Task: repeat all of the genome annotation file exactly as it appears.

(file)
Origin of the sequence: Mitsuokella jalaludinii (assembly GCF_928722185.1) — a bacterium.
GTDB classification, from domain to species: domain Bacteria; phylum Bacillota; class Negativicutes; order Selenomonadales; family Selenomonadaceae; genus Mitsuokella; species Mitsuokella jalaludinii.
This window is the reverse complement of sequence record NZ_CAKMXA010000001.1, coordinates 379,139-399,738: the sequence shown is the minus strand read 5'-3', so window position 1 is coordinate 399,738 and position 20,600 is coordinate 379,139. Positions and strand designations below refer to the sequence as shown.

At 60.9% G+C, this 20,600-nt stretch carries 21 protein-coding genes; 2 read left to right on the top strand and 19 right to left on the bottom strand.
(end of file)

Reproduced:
Origin of the sequence: Mitsuokella jalaludinii (assembly GCF_928722185.1) — a bacterium.
GTDB classification, from domain to species: domain Bacteria; phylum Bacillota; class Negativicutes; order Selenomonadales; family Selenomonadaceae; genus Mitsuokella; species Mitsuokella jalaludinii.
This window is the reverse complement of sequence record NZ_CAKMXA010000001.1, coordinates 379,139-399,738: the sequence shown is the minus strand read 5'-3', so window position 1 is coordinate 399,738 and position 20,600 is coordinate 379,139. Positions and strand designations below refer to the sequence as shown.

At 60.9% G+C, this 20,600-nt stretch carries 21 protein-coding genes; 2 read left to right on the top strand and 19 right to left on the bottom strand.